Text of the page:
The Wise Woman of God
Saint Edith Stein

The Wise Woman of God

The great American film producer, Walt Disney, once said: “All our dreams can come true, if we have the courage to pursue them.” But how? Almost within the same breath the famed American author, Mark Twain, would respond: “The secret of getting ahead is getting started.”

These two inspiring quotes remind me of what St Theresa Benedicta of the Cross, or as we affectionately know her, Edith Stein, stands for. Her life’s dream was that of seeking until she finds the truth. Edith was sure that by arriving at the truth she would have hope. St John Paul II during his homily for the canonization of Edith Stein, on October 11 1998, said: “For a long time Edith Stein was a seeker. Her mind never tired of searching and her heart always yearned for hope. She traveled the arduous path of philosophy with passionate enthusiasm. Eventually she was rewarded: she seized the truth. Or better: she was seized by it.” (no.5)

According to Sister Teresia Maria Posselt OCD, a biographer of Edith Stein, Edith came across the Life of St Teresa by chance in the library of the farmhouse near Bergzabern owned by Theodor Conrad and Hedwig Conrad-Martius. Posselt’s narrative is well-known and frequently quoted: “Edith herself tells us: I picked at random (aufs Geratewohl) and took out a large volume. It bore the title The Life of St Teresa of Avila, written by herself. I began to read, was at once captivated, and did not stop till I reached the end. As I closed the book, I said, ‘That is the truth’”.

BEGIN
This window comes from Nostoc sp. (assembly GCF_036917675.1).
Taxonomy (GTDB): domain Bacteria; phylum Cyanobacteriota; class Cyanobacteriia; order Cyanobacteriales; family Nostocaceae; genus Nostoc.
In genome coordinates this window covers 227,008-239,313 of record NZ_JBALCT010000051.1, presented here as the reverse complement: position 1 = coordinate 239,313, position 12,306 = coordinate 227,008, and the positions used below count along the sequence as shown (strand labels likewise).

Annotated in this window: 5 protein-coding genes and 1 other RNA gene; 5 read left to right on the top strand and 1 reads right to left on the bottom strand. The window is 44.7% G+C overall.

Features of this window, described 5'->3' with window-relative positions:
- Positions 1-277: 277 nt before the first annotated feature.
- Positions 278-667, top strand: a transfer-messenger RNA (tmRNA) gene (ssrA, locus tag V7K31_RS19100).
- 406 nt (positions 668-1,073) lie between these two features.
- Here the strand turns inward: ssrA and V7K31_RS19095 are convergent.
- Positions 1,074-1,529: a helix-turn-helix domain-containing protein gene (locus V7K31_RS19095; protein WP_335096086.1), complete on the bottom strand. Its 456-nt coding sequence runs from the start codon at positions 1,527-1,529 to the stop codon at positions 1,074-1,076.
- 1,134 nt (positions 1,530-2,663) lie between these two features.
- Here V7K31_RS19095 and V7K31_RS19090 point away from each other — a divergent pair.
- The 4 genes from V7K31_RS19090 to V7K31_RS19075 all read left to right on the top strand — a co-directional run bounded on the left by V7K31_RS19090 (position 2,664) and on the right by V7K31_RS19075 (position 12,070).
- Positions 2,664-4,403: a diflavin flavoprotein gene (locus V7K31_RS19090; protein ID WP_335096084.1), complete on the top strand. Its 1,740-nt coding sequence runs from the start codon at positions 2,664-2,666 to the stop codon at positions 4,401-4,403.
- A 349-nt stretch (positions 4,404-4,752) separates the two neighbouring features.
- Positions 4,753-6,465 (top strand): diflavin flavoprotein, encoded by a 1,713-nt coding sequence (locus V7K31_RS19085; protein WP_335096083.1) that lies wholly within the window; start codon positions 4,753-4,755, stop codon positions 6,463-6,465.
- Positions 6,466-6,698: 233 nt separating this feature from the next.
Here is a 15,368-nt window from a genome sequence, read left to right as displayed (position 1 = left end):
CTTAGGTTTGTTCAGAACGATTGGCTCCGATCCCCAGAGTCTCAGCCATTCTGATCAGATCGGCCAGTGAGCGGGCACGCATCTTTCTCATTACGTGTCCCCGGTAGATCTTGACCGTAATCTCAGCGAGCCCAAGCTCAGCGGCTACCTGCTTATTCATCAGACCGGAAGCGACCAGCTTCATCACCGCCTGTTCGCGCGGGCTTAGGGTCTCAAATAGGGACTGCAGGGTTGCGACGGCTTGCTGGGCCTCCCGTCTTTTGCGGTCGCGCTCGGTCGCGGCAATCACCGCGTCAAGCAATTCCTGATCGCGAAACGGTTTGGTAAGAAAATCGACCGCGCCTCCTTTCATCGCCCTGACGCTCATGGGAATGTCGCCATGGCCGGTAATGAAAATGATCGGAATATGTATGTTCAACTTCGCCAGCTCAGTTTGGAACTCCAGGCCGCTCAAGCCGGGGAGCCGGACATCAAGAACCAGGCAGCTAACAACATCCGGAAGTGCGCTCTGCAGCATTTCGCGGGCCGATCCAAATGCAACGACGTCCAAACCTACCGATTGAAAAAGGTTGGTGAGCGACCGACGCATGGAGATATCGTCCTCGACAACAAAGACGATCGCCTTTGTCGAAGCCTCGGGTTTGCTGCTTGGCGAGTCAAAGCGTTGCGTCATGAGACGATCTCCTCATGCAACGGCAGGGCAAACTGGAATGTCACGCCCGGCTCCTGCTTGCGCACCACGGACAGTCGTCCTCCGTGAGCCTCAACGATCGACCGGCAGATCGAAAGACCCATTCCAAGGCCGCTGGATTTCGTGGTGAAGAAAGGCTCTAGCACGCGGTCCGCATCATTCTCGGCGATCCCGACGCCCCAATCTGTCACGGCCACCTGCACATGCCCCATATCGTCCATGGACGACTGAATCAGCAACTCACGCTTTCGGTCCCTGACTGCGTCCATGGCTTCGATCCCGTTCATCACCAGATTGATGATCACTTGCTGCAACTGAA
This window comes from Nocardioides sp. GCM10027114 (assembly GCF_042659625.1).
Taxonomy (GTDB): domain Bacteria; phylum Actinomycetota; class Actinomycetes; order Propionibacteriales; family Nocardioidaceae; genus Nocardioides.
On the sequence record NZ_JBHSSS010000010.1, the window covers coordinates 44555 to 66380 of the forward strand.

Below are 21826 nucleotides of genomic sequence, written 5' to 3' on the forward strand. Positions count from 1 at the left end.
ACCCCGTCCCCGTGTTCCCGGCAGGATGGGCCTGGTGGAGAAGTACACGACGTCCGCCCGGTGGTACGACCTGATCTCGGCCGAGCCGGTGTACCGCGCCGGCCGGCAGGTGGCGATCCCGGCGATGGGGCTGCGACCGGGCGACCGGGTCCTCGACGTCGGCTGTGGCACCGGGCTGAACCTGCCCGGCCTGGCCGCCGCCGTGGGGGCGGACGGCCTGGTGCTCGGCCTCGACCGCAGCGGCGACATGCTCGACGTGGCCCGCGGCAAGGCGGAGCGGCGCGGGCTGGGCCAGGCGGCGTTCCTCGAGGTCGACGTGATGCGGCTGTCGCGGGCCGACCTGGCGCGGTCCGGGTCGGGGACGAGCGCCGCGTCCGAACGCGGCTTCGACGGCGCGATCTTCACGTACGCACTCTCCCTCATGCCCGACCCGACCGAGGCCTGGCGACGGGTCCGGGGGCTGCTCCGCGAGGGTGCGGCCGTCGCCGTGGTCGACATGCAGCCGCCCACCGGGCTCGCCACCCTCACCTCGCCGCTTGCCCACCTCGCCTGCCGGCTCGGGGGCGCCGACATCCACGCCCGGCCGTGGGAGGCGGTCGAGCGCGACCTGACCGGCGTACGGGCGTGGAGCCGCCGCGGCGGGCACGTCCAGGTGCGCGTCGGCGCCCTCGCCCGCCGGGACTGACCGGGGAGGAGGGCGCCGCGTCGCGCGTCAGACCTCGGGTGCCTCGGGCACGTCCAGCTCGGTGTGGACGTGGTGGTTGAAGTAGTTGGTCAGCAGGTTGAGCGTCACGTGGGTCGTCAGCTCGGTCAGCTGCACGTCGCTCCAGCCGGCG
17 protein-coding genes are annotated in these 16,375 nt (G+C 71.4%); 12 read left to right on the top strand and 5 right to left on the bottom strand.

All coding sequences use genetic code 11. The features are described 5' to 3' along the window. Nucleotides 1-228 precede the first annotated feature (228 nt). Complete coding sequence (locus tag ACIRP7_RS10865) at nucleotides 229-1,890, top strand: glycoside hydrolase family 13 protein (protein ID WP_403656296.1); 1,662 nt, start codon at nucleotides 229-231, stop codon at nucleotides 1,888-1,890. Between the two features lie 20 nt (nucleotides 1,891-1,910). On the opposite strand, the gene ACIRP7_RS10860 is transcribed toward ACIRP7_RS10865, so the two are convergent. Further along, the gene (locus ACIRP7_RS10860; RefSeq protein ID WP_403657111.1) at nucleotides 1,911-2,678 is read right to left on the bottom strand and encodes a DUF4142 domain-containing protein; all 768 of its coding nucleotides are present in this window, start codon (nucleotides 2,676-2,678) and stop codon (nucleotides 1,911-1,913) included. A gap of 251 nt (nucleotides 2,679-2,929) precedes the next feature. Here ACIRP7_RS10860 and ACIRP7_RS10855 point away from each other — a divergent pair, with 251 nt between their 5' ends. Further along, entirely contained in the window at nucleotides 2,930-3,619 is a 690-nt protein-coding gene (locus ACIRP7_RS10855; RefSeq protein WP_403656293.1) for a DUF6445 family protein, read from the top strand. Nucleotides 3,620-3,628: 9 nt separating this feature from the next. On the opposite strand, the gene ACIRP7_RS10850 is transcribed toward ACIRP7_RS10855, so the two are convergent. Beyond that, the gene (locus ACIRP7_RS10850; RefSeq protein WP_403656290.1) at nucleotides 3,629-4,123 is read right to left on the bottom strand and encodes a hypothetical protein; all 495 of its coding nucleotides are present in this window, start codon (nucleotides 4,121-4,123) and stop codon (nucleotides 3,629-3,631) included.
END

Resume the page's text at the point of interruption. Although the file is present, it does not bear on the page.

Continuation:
What a great power must have exerted that captivation on Edith’s heart and mind! To be fair only Edith could really say the extent of that energizing grace she received during that night of 1921 when she was just 30 years old. Yet, on meditating on this, I would rather tend to say that not even Edith herself could understand and express exactly what she really felt in her heart upon reading The Life of St Teresa of Avila. Spiritual experiences are so particular that not even the person expriencing them can really quantify their impact. What we know for sure is that the transformational experience Edith went through had certainly left great lasting effects that even today we can still cherish them. And, that “transforming effect,” I dare calling it “a gentle revolutionary” spirit which filled her entire being. Her biography goes that such an irreversible change brought her to the baptismal font in 1922 and, as a result left her univeristy appointment as Husserl’s assistant and took private religious vows.